Rajendra Ramoon Maharaj
Rajendra Ramoon Maharaj is an Indo-Afro-Caribbean American artist, educator, and activist. He was hailed in the New York Times as “one of the most talented directors in New York these days”. He is the Third Vice President of the National Association for the Advancement of Colored People (NAACP) for the Borough of Brooklyn and Chair of the NAACP Brooklyn Equity in the Arts and Culture Committee.
Regional selected Directing/Choreography credits include: Yale University/Yale Dramatic Association (Dreamgirls), New Freedom Theatre (Mother Emanuel, An American Musical Play, The Black Nativity, The Ballad of Trayvon Martin, Jamaica, Don’t Bother Me, I Can’t Cope, The Colored Museum, Walk Through Time – World Premier by Pulitzer Prize Recipient, Lynn Nottage) Passage Theatre (Little Rock – 2015 Barrymore Award for Outstanding Ensemble in a Play), TheatreWorks (Little Rock), Signature Stage (Sweet Tea), Syracuse Stage (Godspell, Putting It Together starring Lillias White and Chuck Cooper), Actors Theatre of Louisville (Nightswim and Classyass), St. Louis Black Rep (Damn Yankees), Arkansas Repertory Theatre (Dreamgirls, Intimate Apparel, Little Rock, A Raisin in the Sun), Crossroads Theatre (History of the Word, The Colored Museum), Alabama Shakespeare Festival (Sanctified), Prince Musical Theatre (From the Hip), Theatre of the Stars (Dreamgirls: The 25th Anniversary Production starring Tony Award Winner Jennifer Holliday), The Goodman Theatre (The Black Nativity) and Portland Stage Company (Master Harold and the Boys).
New York City selected Directing/Choreography credits include: The Sheen Center for Thought and Culture (Little Rock), The Public Theatre (365 Days, Memphis Minnie workshop), Classical Theatre of Harlem (Marat Sade), Lark Play Development Center (Man Measures Man, Breathe), New Federal Theatre (Diss Diss and Diss Dat), Rebel Theater (Mother Emanuel – 2016 New York International Fringe Festival), Othello: The Panther, Black Footnotes, Ghosts, Salome: Da Voodoo Princess of Nawlins, Trail of Tears, R+J: An Uncivil Tale - Choreographer), Making Books Sing (Band of Angels, Shelter in my Car, Chachajis Cup), Amas Musical Theatre (Bubbling Brown Sugar, Damn Yankees, Mamma I Want to Sing, Magpie).
As a playwright, Maharaj has authored several plays, including Little Rock, a historical drama about the Little Rock Nine (2018 NY Times Critics’ Pick; 2015 Barrymore Award), Daisy, inspired by the life and legacy of the indomitable Daisy Lee Bates, and Hansberry/Baldwin (Semi-Finalist for the Eugene O'Neil Playwright Festival.)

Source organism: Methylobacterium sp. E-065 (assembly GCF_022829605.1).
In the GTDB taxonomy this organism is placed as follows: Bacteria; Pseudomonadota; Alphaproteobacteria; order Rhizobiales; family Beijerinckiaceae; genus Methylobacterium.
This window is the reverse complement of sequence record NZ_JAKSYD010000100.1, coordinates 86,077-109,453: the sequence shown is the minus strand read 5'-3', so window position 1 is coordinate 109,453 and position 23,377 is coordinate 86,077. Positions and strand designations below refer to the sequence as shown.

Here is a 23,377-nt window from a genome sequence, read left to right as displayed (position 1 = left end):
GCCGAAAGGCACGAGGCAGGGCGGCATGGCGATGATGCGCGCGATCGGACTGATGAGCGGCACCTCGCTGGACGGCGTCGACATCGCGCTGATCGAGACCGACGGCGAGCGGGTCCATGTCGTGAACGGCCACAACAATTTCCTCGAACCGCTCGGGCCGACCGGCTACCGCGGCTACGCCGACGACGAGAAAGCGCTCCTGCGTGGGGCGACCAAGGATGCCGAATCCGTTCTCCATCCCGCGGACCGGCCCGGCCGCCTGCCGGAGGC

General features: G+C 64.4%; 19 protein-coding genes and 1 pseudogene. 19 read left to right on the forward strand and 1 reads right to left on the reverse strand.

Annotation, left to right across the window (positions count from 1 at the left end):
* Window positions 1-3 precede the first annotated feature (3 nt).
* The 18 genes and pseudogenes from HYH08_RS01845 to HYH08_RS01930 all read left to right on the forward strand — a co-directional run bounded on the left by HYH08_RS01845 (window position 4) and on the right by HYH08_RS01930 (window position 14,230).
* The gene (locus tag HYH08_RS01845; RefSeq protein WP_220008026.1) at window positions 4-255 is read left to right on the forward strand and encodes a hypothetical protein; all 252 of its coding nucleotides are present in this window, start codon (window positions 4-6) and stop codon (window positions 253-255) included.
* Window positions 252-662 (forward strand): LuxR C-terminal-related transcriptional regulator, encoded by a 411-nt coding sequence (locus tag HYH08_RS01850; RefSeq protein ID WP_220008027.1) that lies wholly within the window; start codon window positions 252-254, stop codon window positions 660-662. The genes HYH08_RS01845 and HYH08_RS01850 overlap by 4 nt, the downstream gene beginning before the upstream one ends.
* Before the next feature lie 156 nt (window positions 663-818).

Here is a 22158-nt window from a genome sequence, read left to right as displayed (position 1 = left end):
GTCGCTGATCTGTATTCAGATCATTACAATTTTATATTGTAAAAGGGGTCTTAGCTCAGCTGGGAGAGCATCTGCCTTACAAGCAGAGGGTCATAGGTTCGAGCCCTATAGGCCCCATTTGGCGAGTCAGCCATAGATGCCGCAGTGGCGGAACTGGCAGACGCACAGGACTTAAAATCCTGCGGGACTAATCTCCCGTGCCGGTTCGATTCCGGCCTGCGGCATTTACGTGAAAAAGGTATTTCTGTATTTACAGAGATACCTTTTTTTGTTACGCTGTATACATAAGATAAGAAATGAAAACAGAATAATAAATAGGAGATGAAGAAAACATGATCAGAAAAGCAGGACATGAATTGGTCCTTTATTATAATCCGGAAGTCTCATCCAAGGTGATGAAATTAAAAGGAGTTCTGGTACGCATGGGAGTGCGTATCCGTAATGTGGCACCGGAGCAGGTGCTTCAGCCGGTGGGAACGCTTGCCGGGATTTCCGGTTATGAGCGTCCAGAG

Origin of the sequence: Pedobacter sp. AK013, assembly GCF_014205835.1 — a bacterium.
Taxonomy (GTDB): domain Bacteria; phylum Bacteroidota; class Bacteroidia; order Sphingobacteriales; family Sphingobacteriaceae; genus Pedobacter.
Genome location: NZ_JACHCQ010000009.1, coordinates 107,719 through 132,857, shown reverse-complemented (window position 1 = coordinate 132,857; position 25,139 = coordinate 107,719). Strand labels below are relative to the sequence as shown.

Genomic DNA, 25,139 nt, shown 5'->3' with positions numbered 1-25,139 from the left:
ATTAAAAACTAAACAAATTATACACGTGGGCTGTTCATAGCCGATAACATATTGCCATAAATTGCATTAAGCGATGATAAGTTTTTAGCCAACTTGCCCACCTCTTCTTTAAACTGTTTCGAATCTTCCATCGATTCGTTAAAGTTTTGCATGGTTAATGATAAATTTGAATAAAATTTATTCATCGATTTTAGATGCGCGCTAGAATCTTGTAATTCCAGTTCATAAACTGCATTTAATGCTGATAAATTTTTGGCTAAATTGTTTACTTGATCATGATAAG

Other Commissioned work includes: The Sanctuary Project (The Sanctuary), Hope in the Key of Life (Red Mountain Theatre Company – Violins of Hope), Diss Diss and Dis Dat, a hip hop musical inspired by the music of the Funkie Natives, Grey and Twenty-Five, Black Footnotes (Sloan Grant/Ensemble Studio Theater) and Children of the Dream. Co. Written and Co. Conceived work: Sweet Lorraine, The Ballad of Trayvon Martin, Mother Emanuel, An American Musical Play (Winner of the 2016 NY Fringe Overall Excellence Award for Musical), History of the Word, a spoken word play with music and Exposures, an urban spoken word choreopoem. Adapted work: Othello: The Panther (Adapted from Othello: The Moore), Exodus, Mississippi Night (Adapted from Abortion); Darfur Nativity (Adapted from Black Nativity), Straight Outta Denmark (Adapted from Hamlet), and Salome: Da Voodoo Princess of Nawlins (Adapted from Salome).
He has been honored with the Woodie King Jr. Award for Outstanding Direction and four Vivian Robinson AUDELCO awards for his direction and choreography. Maharaj received eight Broadway World Philadelphia nominations, a nomination for the New York Innovative Theater Award as well a nomination for the S.A.L.T Award for Director of the year. He received grants for the Van Lier Directing Fellowship, Brooklyn Arts Council Grant, Winthrop Rockefeller Grant, Doris Duke Charitable Grant, Andrew W. Mellon Grant and Time Warner Diverse Voices Grant. He is the recipient of The State of New Jersey, the Senate and General Assembly Joint Legislative Resolution and Mercer County, New Jersey Board of Chosen Freeholders Certificate of Honor as well as the City Council of Philadelphia Citation. His work on The Ballad of Trayvon Martin was chosen as one of the Stage Directors and Choreographers Society’s 2016 Moments of the Year. Maharaj is an alumnus of Lincoln Center Directors Lab and TCG Young Leaders of Color in the American Theater
Maharaj is the former Artistic Director of New Freedom Theatre. He founded Voices at the River in 2010, a program designed to support African-American and Latino playwrights both nationally and in Arkansas. He has held artistic residencies with Yale University, Alliance Theatre, Kennedy Center, Crossroads Theatre, Arkansas Repertory Theatre, Amas Musical Theatre and Nuyorican Poets Cafe.